Whether these speakers are alumni of the university or not, having people from a range of professions on campus to speak to students is a huge benefit of career centers.

I have witnessed so many students over the years have a major “aha!” moment at these types of events, as they are exposed to a career field they either didn’t know about or knew very little about.

  1. Basic-level help.

I am specifically saying basic-level help, because many career center staff aren’t trained to provide high-level coaching. In fact, many career centers are set up with peer consultants who provide the bulk of one-on-one assistance to students.

For many students, this basic-level help is all they need to get their first job post-graduation.

Career Center Limitations

Again, keep in mind that I’m painting this with broad brush strokes, but my points are based on personal experience, both in career services and as someone who works with recent college grads in my practice.

  1. Outdated resume techniques.

This is the biggest one for me. I’ve yet to see a resume that has been worked on at a university career center that I would consider useful. What I’m seeing are old-school, static “data sheets” rather than marketing documents that effectively market the student for the job they want. The focus is on job duties, rather than achievements.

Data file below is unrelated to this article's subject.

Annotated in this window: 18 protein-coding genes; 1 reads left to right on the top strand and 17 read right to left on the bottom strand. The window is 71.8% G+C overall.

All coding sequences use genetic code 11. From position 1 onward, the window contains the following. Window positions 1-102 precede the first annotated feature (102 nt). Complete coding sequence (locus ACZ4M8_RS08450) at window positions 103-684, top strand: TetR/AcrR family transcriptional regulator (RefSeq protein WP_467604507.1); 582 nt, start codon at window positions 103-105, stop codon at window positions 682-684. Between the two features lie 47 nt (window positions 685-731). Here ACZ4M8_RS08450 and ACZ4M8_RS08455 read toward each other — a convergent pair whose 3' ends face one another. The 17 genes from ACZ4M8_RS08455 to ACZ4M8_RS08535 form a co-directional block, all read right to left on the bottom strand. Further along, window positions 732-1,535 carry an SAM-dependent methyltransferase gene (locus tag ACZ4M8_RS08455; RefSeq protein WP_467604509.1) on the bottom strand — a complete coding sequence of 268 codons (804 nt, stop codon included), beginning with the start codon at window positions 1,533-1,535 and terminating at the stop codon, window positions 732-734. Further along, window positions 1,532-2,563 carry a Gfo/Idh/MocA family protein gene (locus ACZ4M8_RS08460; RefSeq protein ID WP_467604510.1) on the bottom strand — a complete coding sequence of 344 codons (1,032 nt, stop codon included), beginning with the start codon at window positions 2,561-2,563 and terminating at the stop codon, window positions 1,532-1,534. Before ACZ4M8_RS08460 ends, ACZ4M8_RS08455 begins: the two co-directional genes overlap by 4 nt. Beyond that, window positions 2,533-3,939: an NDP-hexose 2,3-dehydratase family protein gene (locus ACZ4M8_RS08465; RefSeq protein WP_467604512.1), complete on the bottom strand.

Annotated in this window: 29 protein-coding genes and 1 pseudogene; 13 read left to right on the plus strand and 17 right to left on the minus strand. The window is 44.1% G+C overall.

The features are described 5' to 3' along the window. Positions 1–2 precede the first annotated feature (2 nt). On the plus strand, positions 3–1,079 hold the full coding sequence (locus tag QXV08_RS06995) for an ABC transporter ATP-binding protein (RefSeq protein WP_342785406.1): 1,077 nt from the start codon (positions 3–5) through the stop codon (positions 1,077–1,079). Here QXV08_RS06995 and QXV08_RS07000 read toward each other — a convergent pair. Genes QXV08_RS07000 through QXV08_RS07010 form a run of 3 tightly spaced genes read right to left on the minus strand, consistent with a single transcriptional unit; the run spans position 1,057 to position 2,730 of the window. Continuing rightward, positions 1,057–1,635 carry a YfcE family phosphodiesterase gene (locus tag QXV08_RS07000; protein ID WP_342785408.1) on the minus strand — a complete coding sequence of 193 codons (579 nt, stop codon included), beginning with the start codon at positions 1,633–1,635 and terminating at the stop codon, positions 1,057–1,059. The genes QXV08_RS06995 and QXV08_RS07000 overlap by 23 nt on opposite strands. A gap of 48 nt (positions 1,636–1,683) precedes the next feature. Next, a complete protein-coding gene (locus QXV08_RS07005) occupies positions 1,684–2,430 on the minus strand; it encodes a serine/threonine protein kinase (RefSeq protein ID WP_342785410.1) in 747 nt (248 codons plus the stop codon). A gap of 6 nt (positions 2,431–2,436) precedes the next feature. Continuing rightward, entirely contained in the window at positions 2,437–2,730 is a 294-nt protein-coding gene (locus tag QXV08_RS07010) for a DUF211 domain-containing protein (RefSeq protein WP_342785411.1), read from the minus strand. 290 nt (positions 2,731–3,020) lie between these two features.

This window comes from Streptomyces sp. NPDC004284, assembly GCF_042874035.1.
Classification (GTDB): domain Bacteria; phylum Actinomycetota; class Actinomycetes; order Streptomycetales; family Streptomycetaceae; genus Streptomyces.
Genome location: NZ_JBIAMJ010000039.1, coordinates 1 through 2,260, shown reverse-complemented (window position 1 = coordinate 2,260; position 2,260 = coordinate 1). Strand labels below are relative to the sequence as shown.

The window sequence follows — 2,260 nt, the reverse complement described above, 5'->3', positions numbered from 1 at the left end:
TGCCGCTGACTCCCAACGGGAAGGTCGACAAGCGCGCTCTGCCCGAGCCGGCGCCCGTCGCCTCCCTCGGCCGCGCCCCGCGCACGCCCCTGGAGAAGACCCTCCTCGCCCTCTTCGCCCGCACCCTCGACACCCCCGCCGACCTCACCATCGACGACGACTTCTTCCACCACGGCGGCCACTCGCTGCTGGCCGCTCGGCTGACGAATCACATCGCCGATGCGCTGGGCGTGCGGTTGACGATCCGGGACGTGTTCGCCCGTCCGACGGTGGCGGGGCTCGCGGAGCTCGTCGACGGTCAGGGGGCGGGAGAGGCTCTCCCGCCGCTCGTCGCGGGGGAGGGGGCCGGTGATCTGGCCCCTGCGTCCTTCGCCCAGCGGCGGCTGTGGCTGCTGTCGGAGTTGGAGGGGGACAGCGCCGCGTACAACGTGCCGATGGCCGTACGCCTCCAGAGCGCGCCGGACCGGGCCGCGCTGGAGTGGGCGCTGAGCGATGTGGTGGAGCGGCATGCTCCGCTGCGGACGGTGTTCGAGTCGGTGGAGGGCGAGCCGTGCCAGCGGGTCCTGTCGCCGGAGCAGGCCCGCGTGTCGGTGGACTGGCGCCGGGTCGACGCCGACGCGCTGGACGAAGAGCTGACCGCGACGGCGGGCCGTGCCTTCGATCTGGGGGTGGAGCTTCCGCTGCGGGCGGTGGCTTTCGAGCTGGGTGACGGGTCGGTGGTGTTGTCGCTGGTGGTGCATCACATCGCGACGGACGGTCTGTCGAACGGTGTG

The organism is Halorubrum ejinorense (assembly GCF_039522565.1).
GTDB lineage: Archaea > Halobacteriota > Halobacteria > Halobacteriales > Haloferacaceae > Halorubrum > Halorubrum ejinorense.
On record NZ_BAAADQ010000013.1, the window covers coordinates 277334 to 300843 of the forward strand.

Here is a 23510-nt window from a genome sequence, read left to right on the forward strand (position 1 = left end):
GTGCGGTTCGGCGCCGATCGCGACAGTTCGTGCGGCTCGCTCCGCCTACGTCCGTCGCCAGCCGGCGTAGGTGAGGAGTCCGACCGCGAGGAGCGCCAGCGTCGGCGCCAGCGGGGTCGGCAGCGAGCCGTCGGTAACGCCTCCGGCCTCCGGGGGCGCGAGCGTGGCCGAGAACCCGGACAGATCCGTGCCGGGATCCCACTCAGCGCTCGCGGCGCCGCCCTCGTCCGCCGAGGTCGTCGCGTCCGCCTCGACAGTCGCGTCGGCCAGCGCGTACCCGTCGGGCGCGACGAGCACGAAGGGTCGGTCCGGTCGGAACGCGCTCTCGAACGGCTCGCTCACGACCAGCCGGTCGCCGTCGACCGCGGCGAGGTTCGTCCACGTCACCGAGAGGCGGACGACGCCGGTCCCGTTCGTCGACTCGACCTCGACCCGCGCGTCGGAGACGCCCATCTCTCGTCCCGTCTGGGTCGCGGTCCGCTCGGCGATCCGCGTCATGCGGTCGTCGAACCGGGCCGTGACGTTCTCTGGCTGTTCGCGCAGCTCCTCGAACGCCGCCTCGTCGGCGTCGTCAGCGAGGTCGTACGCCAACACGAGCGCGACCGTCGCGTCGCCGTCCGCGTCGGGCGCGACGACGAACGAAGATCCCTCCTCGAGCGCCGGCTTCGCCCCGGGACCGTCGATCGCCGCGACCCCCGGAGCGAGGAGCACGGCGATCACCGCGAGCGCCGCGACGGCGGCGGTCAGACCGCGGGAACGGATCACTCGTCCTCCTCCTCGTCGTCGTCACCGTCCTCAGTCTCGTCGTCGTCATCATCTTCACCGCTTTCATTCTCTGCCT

When I got my first resume certification, I had been in career services for nearly 20 years – and I realized I had been teaching students the wrong way to create a resume all that time.

I was also sold the line of BS that a person must create their own resume; otherwise, it wouldn’t be “genuine” or “authentic.” I actually find it extremely helpful for someone other than you to package your skills and achievements—especially if that person is a credentialed resume writer.

  1. Focus on job boards.

There are plenty of jobs available for entry-level candidates on job boards; the problem is that only about 25% of all jobs are on those job boards. Most universities have software, either canned or home-grown, that provides students with a job board specific to them.

It’s extremely important, in my opinion, to learn how to conduct a targeted, proactive job search early in your career so you can hone those skills throughout your career. While many career centers talk about networking, I don’t believe that many of them go deep enough with this topic.

  1. Limited one-on-one access to knowledgeable professionals.

As I mentioned earlier, many career centers’ first line workers are students themselves, and they have limited knowledge of career planning and the job search.